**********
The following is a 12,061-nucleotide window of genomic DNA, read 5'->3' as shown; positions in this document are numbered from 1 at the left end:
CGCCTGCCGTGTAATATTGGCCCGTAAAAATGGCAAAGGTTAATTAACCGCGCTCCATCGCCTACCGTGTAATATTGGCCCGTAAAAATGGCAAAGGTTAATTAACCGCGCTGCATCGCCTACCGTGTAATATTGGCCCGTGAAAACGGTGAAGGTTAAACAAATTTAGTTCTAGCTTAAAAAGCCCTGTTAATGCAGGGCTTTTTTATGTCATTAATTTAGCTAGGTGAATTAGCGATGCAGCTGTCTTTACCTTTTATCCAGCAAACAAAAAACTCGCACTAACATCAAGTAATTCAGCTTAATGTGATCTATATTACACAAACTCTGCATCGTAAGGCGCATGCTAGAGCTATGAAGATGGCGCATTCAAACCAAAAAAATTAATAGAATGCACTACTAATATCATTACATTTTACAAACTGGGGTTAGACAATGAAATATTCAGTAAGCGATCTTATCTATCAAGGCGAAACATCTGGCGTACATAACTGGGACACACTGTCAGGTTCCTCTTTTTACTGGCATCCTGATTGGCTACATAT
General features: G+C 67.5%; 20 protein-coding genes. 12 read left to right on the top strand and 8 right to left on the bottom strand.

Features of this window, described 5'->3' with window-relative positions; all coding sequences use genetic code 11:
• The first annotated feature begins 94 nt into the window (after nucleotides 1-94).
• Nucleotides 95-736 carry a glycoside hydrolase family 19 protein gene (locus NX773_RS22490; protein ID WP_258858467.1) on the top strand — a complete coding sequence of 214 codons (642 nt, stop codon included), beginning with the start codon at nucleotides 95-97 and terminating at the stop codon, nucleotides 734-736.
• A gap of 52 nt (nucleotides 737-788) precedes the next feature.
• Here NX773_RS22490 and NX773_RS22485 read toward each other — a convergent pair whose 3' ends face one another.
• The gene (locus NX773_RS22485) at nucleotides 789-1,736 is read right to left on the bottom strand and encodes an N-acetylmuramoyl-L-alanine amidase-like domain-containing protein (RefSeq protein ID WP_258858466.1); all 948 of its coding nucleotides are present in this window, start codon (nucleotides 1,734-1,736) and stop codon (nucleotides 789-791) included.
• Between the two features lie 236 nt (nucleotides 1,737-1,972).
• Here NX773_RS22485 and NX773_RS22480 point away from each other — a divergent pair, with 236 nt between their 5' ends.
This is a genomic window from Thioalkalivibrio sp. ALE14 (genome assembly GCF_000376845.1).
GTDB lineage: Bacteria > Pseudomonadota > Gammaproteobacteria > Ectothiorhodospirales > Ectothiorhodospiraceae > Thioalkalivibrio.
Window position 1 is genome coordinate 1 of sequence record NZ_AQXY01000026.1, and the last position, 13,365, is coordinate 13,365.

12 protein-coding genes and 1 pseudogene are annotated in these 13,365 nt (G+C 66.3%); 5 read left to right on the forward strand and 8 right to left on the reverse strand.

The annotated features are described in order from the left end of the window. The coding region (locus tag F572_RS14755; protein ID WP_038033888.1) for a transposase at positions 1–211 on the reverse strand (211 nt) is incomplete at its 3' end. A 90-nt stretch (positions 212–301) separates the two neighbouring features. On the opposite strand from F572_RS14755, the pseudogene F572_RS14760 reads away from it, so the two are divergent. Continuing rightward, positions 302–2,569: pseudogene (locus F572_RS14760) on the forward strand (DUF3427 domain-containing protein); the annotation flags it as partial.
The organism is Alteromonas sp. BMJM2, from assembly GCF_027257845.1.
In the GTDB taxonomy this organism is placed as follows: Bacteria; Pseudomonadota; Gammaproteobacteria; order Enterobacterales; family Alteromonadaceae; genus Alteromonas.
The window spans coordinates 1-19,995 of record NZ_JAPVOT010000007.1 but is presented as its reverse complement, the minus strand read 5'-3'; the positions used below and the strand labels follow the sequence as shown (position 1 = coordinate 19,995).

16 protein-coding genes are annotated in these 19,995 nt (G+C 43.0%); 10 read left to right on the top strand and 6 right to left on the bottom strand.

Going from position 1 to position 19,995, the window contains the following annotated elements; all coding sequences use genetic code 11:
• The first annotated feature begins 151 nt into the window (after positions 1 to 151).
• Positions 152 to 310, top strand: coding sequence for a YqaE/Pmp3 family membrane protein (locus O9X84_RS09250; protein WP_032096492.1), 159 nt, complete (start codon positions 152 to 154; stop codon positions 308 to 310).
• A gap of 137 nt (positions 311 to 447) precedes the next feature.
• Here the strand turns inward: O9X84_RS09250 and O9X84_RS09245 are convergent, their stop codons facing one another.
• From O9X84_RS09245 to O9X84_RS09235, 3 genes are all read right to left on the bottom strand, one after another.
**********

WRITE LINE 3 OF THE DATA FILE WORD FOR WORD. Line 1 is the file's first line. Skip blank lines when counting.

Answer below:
General features: G+C 67.5%; 20 protein-coding genes. 12 read left to right on the top strand and 8 right to left on the bottom strand.